Saudi Arabia will consider renewing its pledge to cut crude output in six months, and its Energy Minister Khalid Al-Falih said that the kingdom has reduced oil production to less than 10 million barrels a day, below its targeted level.
Currently, the production output is at a 22-month low for the world’s biggest oil exporter. As s part of a global deal to reduce output to curb a supply glut, it had agreed to cut 486,000 barrels a day to 10.058 million barrels a day. Al-Falih said in a speech at an energy conference in Abu Dhabi that the market and support prices would be balanced by the caps on production, together with rising demand and natural decreases in output in some countries.
“Oil production now is below 10 million so far,” he told reporters later on Thursday. “So, we’re going the extra mile to lead our colleagues within and outside of OPEC to make sure that the market sees that there’s serious action in place.”
According to that country’s oil minister, Kuwait has also exceeded its targeted cut. His nation too will reduce output by more than its quota, Algeria’s energy minister said.
To assess the market and the group’s production policy, Saudi Arabia is due to meet fellow members of the Organization of Petroleum Exporting Countries in May at their bi-annual meeting in Vienna.
To monitor their compliance with the production cuts, which aim at shoring up prices, OPEC states will also gather with major producers outside the group later this month in the Austrian capital.
“We have been moving toward a re-balanced market for some time — too slowly to my liking,” Al-Falih said. “The pace of re-balancing will be accelerated due to the recent agreements within OPEC and with our party from outside” the group. “We will consider renewing” the agreement after six months, he said. Saudi oil output was last below 10 million barrels a day in February 2015, according to data compiled by Bloomberg.
Crude-producing countries will decide in May whether to extend their output cuts beyond the first half and global oil inventories will start to fall by the second quarter of this year, OPEC Secretary-General Mohammad Barkindo, said at the same event and Al-Falih’s comments amplified those remarks made earlier.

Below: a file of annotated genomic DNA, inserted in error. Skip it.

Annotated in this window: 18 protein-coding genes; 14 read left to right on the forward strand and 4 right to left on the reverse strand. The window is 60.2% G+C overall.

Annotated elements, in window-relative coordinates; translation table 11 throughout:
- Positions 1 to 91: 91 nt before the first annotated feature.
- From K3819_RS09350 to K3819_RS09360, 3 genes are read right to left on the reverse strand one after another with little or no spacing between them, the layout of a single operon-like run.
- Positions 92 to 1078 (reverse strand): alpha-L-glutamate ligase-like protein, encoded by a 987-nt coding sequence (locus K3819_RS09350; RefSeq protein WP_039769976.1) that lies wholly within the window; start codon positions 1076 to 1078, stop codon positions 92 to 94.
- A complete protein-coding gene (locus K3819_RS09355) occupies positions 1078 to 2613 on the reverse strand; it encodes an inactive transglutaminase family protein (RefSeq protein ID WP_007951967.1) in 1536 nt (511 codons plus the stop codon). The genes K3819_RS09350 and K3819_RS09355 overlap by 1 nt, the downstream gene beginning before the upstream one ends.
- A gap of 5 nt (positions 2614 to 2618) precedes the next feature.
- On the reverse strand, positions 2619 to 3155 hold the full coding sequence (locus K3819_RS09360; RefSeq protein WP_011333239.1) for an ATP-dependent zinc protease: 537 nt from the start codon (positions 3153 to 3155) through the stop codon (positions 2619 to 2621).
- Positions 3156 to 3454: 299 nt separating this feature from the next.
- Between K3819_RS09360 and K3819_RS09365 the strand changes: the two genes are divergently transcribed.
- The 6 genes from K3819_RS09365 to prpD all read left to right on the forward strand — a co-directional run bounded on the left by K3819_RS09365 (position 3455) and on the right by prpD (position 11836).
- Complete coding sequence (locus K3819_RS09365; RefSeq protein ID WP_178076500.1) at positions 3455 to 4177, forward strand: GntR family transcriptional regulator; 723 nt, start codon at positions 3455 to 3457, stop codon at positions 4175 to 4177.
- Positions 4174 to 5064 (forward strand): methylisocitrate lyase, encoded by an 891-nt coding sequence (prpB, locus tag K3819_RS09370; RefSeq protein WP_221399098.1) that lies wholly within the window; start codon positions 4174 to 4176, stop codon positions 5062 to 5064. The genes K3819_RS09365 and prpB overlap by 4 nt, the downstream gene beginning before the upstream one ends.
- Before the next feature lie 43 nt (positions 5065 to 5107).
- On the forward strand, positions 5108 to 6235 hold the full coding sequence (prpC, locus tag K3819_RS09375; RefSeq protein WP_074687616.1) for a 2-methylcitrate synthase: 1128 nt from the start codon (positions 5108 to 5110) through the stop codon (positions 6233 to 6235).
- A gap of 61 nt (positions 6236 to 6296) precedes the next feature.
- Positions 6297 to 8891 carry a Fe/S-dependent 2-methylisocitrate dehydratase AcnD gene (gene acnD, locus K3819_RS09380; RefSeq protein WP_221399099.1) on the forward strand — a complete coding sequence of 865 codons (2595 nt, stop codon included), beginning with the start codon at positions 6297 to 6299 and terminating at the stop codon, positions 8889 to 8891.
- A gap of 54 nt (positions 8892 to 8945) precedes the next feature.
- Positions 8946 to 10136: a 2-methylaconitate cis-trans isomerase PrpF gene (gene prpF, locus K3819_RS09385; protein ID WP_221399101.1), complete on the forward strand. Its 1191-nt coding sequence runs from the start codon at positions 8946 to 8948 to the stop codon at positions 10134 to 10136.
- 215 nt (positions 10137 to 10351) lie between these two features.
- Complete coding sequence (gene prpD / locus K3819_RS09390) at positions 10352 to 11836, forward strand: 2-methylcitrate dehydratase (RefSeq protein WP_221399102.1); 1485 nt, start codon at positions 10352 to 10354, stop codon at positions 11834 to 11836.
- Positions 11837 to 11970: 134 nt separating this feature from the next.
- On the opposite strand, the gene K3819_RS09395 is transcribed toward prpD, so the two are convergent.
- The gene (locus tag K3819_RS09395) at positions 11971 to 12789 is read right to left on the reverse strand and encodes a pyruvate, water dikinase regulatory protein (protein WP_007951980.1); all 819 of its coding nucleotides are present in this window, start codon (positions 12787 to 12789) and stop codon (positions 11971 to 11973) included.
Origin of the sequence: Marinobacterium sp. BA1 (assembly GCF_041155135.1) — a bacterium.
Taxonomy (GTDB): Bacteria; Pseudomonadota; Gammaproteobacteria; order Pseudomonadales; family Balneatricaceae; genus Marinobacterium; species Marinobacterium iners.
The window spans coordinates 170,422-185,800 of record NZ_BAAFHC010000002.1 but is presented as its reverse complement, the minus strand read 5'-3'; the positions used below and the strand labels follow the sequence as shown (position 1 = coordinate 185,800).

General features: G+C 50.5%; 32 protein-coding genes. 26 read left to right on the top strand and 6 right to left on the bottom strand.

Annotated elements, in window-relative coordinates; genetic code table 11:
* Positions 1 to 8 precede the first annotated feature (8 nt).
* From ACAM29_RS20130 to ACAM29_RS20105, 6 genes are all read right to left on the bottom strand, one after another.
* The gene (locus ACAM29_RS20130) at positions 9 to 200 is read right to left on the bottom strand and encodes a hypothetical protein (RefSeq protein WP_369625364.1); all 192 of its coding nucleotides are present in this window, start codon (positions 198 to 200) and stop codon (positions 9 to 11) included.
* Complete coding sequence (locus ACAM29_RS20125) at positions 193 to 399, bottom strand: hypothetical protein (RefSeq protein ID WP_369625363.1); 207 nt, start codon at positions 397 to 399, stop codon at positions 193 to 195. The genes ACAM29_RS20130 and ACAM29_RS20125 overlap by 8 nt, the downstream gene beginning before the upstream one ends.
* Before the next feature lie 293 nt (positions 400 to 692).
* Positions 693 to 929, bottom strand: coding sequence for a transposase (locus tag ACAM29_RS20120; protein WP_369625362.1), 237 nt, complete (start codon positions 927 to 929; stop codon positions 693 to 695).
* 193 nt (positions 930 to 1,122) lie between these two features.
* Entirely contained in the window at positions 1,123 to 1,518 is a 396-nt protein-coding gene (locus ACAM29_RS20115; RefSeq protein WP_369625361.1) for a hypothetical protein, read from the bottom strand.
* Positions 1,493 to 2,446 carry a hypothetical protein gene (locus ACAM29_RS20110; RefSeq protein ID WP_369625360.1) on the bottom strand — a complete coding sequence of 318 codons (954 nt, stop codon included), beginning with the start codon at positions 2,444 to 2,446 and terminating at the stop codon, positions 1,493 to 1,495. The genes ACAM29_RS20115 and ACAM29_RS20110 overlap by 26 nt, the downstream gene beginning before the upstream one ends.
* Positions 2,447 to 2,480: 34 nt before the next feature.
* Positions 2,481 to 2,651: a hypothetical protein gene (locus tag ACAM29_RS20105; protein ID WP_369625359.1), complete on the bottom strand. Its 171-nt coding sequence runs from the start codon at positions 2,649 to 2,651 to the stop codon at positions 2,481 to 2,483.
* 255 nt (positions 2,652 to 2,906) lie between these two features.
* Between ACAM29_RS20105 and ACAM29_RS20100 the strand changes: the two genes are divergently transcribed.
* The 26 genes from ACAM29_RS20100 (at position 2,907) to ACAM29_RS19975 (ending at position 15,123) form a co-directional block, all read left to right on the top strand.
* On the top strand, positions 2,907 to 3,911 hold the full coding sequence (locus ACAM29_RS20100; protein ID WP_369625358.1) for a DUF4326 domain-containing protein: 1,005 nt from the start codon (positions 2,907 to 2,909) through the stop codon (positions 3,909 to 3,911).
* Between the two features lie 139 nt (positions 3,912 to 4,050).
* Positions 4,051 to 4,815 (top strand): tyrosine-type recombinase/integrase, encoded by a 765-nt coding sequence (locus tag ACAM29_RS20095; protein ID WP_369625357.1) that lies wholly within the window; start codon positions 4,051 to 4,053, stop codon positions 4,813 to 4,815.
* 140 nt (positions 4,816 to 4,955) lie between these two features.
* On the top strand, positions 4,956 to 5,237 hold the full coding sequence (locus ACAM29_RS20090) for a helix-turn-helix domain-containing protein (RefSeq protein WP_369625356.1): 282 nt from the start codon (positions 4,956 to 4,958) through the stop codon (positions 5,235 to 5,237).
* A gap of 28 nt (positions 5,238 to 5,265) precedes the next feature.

Barkindo said at the Atlantic Council Global Energy Forum that the agreement between OPEC and non-OPEC producers to pare output have created “positive” reaction from global macroeconomic numbers. “We have our target in accelerating those draw-downs to bring them closer to the five-year level — that is our target,” he told reporters. OPEC isn’t targeting a specific price for crude, he said.
He expects that the decline in oil inventories will take two years, said Total SA Chief Executive Officer Patrick Pouyanne, speaking at the same event.
Having started on Jan. 1, the cuts are to stay in effect through to June. United Arab Emirates Energy Minister Suhail Al Mazrouei said at the Abu Dhabi conference that it’s premature to decide whether additional cuts will be needed and oil markets should be in balance in six months. He said that contributing to a decrease in global production are countries with a naturally declining output of oil.
Oil Minister Essam Al-Marzouk said at the conference that Kuwait is currently producing 2.7 million barrels a day and has cut 133,000 barrels a day of oil output. He said that Kuwait’s crude exports would reflect the production cut. In the global deal to reduce output, Kuwait had agreed to cut 131,000 barrels a day.
(Adapted from Bloomberg)
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